“With such a grewsome (sic) record to intimidate the wayfarer, the Hollow, whose deathlike silence in the daytime is broken by naught save the murmuring of a shallow stream, and is disturbed by nothing at night save the lonely hoot of a stray owl, is looked upon with apprehension by the stray pedestrian or rider who is forced to enter its lonely confines."[7]

For Arlingtonians who grew up in the area, the ravine’s reputation for violence made a deep impression. As, Frank Ball, who had been a supporter of Mackey as a young man, recalled decades later: “Some committed suicide, some were killed by the gamblers and liquor people, some got in fights and a little bit of everything happened. I would not have gone up Dead Man’s Hollow after dark for all the money in the world."[8]

As time passed, tighter law enforcement gradually lowered the crime levels around Rosslyn and fewer bodies turned up in the hollow. Still, the area remained dangerous for other reasons. Automobile accidents injured many drivers and passengers, including Crandal Mackey himself, along with his family. In August 1912, Mackey drove his car into Dead Man’s Hollow after being blinded by the lights of another driver, resulting in minor injuries for his wife and two daughters and the fracturing of his shoulder.[9] In 1923, Arlington County placed a new strong wooden fence and a series of danger signs onto the nearby highway in order to prevent cars from skidding into the Hollow.[10]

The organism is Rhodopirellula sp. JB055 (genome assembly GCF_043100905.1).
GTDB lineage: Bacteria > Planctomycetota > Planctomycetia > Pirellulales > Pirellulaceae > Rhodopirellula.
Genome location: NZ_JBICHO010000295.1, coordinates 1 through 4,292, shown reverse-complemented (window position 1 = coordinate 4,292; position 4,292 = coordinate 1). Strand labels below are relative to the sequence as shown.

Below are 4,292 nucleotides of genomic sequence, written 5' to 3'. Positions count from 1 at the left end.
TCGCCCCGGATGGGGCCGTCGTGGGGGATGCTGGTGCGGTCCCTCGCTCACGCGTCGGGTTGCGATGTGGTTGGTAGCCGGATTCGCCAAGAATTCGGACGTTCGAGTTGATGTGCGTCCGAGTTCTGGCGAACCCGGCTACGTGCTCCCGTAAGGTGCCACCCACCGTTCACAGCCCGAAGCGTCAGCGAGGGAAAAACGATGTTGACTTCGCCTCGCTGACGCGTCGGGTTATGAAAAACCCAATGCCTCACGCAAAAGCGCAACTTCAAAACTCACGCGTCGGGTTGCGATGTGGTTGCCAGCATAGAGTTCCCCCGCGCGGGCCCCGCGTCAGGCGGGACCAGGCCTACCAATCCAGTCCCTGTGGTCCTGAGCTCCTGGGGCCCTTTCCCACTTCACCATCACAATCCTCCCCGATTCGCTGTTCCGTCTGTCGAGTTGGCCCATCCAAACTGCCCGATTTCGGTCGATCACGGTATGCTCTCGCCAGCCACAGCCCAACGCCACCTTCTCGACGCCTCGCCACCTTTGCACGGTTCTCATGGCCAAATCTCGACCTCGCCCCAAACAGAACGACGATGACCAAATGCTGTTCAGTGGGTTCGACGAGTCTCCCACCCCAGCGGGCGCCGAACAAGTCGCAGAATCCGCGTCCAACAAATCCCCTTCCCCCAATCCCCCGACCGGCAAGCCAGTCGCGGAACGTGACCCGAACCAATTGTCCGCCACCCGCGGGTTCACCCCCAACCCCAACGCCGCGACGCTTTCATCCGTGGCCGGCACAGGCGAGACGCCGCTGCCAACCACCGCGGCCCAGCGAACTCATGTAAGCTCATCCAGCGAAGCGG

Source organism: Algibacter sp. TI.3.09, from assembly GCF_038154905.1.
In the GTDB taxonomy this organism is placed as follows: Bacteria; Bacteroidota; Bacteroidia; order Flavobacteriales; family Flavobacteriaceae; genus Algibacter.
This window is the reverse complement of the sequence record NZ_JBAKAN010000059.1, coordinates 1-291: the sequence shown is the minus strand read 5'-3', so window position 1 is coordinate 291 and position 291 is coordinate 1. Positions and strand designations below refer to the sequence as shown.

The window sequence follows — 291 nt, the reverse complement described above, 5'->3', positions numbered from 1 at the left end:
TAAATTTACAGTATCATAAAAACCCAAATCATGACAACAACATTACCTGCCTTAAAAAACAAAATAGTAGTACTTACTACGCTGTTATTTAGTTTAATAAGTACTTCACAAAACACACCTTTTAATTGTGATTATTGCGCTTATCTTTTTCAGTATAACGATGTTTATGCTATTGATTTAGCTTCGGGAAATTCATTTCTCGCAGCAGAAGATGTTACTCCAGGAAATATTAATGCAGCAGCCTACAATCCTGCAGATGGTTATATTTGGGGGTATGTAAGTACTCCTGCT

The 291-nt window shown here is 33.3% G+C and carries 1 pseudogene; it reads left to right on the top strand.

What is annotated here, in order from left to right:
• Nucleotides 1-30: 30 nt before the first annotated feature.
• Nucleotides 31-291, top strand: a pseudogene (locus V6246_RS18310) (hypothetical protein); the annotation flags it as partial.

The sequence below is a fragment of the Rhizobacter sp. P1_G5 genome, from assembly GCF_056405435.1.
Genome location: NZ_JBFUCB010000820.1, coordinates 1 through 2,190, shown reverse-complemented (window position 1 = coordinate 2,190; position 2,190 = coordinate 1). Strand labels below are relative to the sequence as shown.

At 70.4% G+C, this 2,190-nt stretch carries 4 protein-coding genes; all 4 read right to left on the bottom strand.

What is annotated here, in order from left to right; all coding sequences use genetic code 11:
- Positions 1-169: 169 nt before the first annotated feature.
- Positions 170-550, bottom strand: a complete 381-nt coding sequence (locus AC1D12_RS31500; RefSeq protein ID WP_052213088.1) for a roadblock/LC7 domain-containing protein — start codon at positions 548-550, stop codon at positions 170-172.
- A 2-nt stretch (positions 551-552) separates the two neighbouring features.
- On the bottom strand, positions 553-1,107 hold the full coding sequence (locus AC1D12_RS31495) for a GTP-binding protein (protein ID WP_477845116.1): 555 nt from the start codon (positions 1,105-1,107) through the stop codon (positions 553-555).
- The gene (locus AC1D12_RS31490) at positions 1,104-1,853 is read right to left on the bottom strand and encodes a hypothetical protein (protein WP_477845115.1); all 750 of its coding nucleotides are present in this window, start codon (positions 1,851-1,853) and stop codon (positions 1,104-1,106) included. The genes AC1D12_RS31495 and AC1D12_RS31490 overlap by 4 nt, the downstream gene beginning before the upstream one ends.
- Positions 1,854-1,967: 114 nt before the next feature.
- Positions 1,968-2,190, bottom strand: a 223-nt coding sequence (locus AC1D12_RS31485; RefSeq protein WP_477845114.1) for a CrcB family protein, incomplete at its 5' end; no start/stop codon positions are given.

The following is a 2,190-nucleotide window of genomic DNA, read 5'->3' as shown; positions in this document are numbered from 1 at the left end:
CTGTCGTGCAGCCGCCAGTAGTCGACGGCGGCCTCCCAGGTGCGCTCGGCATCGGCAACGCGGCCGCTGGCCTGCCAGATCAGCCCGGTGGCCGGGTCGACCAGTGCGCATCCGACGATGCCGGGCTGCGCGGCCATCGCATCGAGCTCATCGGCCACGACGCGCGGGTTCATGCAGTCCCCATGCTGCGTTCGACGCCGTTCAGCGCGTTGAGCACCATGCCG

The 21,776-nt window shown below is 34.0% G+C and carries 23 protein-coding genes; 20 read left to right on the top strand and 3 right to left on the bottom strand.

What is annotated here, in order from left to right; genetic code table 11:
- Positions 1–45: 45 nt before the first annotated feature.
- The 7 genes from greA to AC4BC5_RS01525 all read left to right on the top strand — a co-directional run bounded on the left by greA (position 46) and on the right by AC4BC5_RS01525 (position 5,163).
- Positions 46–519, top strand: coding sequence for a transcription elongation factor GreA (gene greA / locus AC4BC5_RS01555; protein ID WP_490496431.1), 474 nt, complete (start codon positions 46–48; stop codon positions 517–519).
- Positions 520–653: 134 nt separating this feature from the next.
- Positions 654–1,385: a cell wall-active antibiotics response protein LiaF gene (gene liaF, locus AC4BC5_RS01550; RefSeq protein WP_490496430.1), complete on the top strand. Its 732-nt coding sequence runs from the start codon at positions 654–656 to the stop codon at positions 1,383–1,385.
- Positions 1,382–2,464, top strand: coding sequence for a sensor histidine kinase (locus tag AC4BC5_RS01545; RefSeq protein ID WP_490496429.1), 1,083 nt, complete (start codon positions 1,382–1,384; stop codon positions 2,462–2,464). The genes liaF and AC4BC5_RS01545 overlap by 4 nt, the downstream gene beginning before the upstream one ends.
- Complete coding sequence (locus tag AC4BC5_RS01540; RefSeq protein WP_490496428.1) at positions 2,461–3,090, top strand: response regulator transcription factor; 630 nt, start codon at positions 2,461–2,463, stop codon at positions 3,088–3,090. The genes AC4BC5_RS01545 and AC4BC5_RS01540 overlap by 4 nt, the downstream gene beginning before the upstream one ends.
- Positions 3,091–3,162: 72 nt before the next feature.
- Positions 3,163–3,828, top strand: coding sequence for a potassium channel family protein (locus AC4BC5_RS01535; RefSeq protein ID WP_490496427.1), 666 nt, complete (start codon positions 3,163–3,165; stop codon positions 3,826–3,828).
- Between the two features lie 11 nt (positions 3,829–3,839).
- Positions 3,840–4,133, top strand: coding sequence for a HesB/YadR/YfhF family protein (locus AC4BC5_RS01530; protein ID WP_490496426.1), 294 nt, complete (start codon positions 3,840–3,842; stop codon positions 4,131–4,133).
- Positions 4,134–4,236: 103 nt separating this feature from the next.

Footnotes

  1. ^ A PLACE OF MYSTERIES. (1895, Jul 30). The Washington Post (1877-1922)
  2. ^ Shotgun Justice: One Prosecutor's Crusade Against Crime & Corruption in Alexandria and Arlington by Michael Lee Pope
  3. ^ The Nation's Capital Brewmaster: Christian Heurich and His Brewery, 1842-1956 By Mark Elliott Benbow
  4. ^ BULLET TAKEN FROM MULLEN. (1907, Oct 08). The Washington Post (1877-1922)
  5. ^ Special Dispatch to the,Baltimore Sun. (1896, Oct 17). SHOT BY A COLORED MAN.The Sun (1837-1992) 
  6. ^ DEAD MAN'S HOLLOW ROBBER. (1896, Oct 18). The Washington Post (1877-1922)
  7. ^ DEAD MAN'S HOLLOW IS AGAIN SCENE OF TRAGEDY. (1906, Jul 25). The Washington Post 
  8. ^ The Pentagon: A History By Steve Vogel
  9. ^ HURT IN AUTO'S FALL. (1912, Aug 08). The Washington 
  10. ^ ARLINGTON COUNTY, BUREAU OF THE POST, Falls Church, Va tel Falls,Church 104. (1923, Jul 19). MOVES TO BUY PARK AS TOWN HALL SITE IN FALLS CHURCH, VA. The Washington Post